well if you take a close look at those chips Haptic Motor Driver - DRV2605L
The datasheet says "Automatic Resonance Tracking and Reporting (LRA Only)"
You get a lot of comfort with using these chips. Because the driver-chip does the resonate tracking.
Without a driver-chip; a single MOS-FET can switch ON/OFF but a single MOS-FET can not create an alternating current. For creating an alternating current you have to build up H-bridges on your own (four MOS-FETS) or use H-bridge-modules and then all the hassling about measuring where is the resonant frequency is up to you by adding current-sensors or force-sensors to find them.
If you mean you yourself want to control the AC's frequency it is different. But you still will need H-bridges to create AC-current. If you want this current to be aproximated to a sinewave again you will need additional effort to do that.
EDIT: The article you linked to says they were using a computer-audio-signal to create a sinewave-signal. That is a neat solution for the cost of needing a real computer (at least a raspberry Pi which can create the sinewave-signal.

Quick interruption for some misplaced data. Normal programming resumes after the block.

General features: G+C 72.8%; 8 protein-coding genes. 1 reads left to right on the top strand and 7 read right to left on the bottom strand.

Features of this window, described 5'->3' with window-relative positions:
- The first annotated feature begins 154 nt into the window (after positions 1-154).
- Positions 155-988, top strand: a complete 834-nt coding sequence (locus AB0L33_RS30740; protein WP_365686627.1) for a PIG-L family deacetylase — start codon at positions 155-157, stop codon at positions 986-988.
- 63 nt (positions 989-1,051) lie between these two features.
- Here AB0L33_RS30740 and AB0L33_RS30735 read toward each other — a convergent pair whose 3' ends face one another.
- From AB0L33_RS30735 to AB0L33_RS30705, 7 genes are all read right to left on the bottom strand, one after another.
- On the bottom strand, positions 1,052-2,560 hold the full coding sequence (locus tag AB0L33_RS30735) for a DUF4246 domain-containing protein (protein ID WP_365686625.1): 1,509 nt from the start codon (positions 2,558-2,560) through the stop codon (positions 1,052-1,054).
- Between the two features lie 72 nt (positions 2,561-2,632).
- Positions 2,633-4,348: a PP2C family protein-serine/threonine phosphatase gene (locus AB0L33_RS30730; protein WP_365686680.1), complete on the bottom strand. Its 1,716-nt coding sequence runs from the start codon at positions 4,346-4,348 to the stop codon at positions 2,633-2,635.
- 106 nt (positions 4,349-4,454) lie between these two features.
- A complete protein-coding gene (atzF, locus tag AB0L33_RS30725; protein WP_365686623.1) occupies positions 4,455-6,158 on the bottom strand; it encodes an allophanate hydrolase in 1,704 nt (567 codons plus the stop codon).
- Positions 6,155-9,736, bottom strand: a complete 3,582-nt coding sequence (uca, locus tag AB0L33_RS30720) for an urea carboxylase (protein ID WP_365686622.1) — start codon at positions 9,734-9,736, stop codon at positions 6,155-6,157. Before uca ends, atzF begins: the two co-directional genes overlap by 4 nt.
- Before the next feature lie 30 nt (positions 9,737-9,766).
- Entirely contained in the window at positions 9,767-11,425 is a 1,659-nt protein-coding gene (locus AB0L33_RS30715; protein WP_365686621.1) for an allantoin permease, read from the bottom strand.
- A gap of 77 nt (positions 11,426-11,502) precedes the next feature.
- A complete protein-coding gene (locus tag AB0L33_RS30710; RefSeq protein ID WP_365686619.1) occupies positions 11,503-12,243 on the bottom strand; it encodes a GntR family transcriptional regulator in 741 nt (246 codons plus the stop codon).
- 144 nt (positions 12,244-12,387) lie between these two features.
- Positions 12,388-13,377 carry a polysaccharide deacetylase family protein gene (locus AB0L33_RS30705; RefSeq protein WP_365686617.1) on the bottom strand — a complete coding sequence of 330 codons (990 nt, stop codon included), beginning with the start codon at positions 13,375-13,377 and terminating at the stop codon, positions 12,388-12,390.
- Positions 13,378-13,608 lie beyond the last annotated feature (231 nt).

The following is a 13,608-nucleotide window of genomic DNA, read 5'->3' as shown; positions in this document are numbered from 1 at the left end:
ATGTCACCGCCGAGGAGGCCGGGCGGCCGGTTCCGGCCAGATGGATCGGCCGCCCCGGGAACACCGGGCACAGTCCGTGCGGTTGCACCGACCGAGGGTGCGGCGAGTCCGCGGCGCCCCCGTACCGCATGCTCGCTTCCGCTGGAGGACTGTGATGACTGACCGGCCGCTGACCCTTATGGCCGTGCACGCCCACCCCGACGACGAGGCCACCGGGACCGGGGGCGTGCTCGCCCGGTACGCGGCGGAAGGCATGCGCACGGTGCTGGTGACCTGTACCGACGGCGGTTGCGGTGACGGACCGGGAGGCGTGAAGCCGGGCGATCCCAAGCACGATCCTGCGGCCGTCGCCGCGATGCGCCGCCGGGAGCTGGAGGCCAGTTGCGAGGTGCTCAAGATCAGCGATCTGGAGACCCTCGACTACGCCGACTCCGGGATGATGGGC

Maybe an MP3-player-modul can be used with the arduino. But then you loose comfort in sweeping the frequency
WIth googling I found this link:
It needs 2 IO-pins per aproximated sinewave. So you would need 10 for 5 approximated sinewaves.
And still you need additional hardware.
Or using something like this:
This leads to the question: is mechanical vibration what you need in the end? Or is the final purpose a LRA-driving device?
If it is mechanical vibration: how about using ERMs? Much simpler to drive by a simple PWM-signal you can control the rpm.
EDIT2: Eby has some really small modules to create a sinewave
The output of this module can be connected to a small audio-amplifier
best regards Stefan